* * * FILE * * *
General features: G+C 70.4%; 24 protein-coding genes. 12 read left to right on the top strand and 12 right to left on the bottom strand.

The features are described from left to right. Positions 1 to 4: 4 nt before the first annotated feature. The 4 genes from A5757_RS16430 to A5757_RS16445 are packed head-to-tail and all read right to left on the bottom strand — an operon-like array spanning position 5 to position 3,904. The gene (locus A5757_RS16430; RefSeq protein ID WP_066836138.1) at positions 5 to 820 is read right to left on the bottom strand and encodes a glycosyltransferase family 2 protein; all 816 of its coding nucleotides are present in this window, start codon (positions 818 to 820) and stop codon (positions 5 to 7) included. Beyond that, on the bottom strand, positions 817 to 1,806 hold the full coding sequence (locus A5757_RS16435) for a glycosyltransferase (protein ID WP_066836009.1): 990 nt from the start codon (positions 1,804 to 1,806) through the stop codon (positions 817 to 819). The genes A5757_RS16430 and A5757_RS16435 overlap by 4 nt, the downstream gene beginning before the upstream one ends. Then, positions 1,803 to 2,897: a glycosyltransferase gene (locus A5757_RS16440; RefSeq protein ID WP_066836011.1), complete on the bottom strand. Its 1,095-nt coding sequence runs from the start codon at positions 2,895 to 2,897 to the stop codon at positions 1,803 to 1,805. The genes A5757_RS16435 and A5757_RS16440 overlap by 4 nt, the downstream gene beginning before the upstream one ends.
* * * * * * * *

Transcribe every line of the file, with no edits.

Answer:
General features: G+C 70.4%; 24 protein-coding genes. 12 read left to right on the top strand and 12 right to left on the bottom strand.

The features are described from left to right. Positions 1 to 4: 4 nt before the first annotated feature. The 4 genes from A5757_RS16430 to A5757_RS16445 are packed head-to-tail and all read right to left on the bottom strand — an operon-like array spanning position 5 to position 3,904. The gene (locus A5757_RS16430; RefSeq protein ID WP_066836138.1) at positions 5 to 820 is read right to left on the bottom strand and encodes a glycosyltransferase family 2 protein; all 816 of its coding nucleotides are present in this window, start codon (positions 818 to 820) and stop codon (positions 5 to 7) included. Beyond that, on the bottom strand, positions 817 to 1,806 hold the full coding sequence (locus A5757_RS16435) for a glycosyltransferase (protein ID WP_066836009.1): 990 nt from the start codon (positions 1,804 to 1,806) through the stop codon (positions 817 to 819). The genes A5757_RS16430 and A5757_RS16435 overlap by 4 nt, the downstream gene beginning before the upstream one ends. Then, positions 1,803 to 2,897: a glycosyltransferase gene (locus A5757_RS16440; RefSeq protein ID WP_066836011.1), complete on the bottom strand. Its 1,095-nt coding sequence runs from the start codon at positions 2,895 to 2,897 to the stop codon at positions 1,803 to 1,805. The genes A5757_RS16435 and A5757_RS16440 overlap by 4 nt, the downstream gene beginning before the upstream one ends.